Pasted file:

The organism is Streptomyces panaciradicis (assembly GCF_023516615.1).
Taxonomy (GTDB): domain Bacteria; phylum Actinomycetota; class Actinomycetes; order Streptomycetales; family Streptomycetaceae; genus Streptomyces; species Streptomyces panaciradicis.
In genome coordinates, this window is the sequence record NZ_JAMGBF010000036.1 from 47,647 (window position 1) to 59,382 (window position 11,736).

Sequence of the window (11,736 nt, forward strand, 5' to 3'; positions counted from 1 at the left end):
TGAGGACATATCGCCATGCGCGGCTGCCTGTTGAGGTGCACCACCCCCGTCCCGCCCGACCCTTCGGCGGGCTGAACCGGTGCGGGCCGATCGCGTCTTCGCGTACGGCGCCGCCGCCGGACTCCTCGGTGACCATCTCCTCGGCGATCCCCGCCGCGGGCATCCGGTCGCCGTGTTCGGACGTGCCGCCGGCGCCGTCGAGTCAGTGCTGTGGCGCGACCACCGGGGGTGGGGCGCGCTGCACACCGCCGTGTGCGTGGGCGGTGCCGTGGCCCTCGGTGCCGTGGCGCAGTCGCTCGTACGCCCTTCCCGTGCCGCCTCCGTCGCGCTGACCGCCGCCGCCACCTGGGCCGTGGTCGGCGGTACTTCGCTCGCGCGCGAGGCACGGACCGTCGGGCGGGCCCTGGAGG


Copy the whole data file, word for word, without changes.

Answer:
The organism is Streptomyces panaciradicis (assembly GCF_023516615.1).
Taxonomy (GTDB): domain Bacteria; phylum Actinomycetota; class Actinomycetes; order Streptomycetales; family Streptomycetaceae; genus Streptomyces; species Streptomyces panaciradicis.
In genome coordinates, this window is the sequence record NZ_JAMGBF010000036.1 from 47,647 (window position 1) to 59,382 (window position 11,736).

Sequence of the window (11,736 nt, forward strand, 5' to 3'; positions counted from 1 at the left end):
TGAGGACATATCGCCATGCGCGGCTGCCTGTTGAGGTGCACCACCCCCGTCCCGCCCGACCCTTCGGCGGGCTGAACCGGTGCGGGCCGATCGCGTCTTCGCGTACGGCGCCGCCGCCGGACTCCTCGGTGACCATCTCCTCGGCGATCCCCGCCGCGGGCATCCGGTCGCCGTGTTCGGACGTGCCGCCGGCGCCGTCGAGTCAGTGCTGTGGCGCGACCACCGGGGGTGGGGCGCGCTGCACACCGCCGTGTGCGTGGGCGGTGCCGTGGCCCTCGGTGCCGTGGCGCAGTCGCTCGTACGCCCTTCCCGTGCCGCCTCCGTCGCGCTGACCGCCGCCGCCACCTGGGCCGTGGTCGGCGGTACTTCGCTCGCGCGCGAGGCACGGACCGTCGGGCGGGCCCTGGAGG